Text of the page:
The Auditor General’s Report, released on Wednesday, has found failures in the National Environment Agency’s management of its rodent surveillance and control programme.
The rat problem in Singapore has been in the news the past two years or so, and experts have warned of a serious outbreak if the problem is not nipped in the bud.
In 2014, for example, the NEA found 10,000 rat burrows around the island in just the two months of October and November.
The AGO has found that one of the reasons which may have contributed to this is the way the NEA had worded its contract with pest controllers.
“According to NEA,” the AGO report said, “its contractor, in carrying out routine surveillance on rodent situations in public areas was only required to treat burrows in areas under NEA’s purview and not those under the purview of other public agencies.”
“As a result, some burrows were left untreated and the number of burrows in several locations had increased over time,” the AGO said.
It also added that the NEA’s surveillance and control programme as currently structured could result in higher overall cost of treating the rodent problems.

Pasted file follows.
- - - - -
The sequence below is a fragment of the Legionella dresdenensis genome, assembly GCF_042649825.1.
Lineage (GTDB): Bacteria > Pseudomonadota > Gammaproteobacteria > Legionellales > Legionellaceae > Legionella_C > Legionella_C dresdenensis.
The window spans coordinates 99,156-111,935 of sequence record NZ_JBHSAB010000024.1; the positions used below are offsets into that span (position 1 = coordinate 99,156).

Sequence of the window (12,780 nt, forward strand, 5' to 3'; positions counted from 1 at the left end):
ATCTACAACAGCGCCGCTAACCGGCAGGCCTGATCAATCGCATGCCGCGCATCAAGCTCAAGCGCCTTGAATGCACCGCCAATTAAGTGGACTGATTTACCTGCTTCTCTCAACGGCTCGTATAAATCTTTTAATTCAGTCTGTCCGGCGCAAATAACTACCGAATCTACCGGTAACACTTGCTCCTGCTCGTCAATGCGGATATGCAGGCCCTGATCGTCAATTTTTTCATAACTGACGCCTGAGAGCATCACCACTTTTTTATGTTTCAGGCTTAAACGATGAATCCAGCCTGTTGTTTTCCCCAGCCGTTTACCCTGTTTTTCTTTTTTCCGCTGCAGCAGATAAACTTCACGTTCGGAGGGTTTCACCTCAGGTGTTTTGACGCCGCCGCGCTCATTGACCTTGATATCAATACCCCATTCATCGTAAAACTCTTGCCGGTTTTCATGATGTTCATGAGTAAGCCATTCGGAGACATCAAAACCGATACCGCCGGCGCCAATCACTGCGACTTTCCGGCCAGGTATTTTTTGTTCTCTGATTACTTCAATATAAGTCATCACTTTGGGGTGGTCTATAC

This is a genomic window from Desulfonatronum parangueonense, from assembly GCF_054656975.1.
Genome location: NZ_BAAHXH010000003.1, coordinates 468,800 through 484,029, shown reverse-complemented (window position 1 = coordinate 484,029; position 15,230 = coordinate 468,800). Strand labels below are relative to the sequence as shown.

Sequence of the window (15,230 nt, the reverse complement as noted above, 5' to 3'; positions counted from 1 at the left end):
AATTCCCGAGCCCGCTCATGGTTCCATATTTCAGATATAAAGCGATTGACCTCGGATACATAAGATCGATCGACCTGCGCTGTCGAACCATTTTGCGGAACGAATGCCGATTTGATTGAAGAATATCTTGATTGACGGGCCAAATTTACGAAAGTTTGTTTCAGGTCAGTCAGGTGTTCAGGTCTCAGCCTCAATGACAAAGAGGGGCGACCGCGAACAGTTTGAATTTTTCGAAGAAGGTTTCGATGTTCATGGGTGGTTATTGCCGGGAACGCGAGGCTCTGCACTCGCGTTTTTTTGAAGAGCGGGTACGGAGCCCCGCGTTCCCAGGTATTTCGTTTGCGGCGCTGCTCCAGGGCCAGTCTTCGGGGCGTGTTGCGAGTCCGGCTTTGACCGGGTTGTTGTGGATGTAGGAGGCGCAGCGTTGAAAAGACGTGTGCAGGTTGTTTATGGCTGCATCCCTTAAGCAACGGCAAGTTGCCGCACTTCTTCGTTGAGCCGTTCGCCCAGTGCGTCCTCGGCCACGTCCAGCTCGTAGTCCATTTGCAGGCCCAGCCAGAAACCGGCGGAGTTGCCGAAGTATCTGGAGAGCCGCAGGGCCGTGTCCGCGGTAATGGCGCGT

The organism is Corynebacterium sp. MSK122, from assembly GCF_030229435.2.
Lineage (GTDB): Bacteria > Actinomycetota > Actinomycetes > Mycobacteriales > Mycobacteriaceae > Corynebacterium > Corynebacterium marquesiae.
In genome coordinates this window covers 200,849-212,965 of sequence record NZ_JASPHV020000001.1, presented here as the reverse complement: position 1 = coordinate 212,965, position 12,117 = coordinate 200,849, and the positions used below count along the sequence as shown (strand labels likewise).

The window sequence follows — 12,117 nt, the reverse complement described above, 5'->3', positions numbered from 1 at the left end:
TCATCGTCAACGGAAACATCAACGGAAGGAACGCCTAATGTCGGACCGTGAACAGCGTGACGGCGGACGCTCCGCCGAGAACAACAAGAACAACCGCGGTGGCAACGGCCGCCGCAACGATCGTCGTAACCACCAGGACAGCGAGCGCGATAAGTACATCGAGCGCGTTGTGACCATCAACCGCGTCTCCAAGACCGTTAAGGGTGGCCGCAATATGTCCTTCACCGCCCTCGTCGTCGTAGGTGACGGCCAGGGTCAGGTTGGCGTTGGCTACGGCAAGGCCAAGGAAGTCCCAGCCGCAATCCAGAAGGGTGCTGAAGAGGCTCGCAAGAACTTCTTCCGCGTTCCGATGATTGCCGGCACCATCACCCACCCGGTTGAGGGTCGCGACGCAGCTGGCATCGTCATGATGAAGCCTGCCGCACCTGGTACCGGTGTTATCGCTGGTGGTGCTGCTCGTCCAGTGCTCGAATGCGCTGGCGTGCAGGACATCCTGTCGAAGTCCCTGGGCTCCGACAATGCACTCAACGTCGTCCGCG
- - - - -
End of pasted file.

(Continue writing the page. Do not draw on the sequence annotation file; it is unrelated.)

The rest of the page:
The contract awarded to its contractor was worth a total of S$4.19 million over two years.
From its review of the monthly NEA reports on rodent control services for the period between September 2013 to January 2014, the AGO found that “the contractor did not treat 115 active burrows detected in areas under the purview of other public agencies.”
The AGO found that:
– 16 rat burrows in nine locations had remained active two to four months after the burrows were detected;
– 17 burrows in seven locations had increased to 32 burrows in a span of two to six months after the burrows were first detected.
The NEA, which is under the purview of the Ministry of Environment and Water Resources (MEWR), explained to the AGO that it had intended for the contractor to only treat areas under its purview and had conveyed this to potential contractors at its tender briefing.
The NEA also said it would inform the relevant public agencies of the active burrows detected by its contractor in areas under their purview.
However, at the time of the release of the AGO report, the AGO observed that the NEA had still not actively followed up with these public agencies on actions taken to treat the active burrows detected.
The NEA said that “it would strengthen the co-ordination with stakeholders” to ensure that the rodent infestation problem continues to be “tackled effectively.”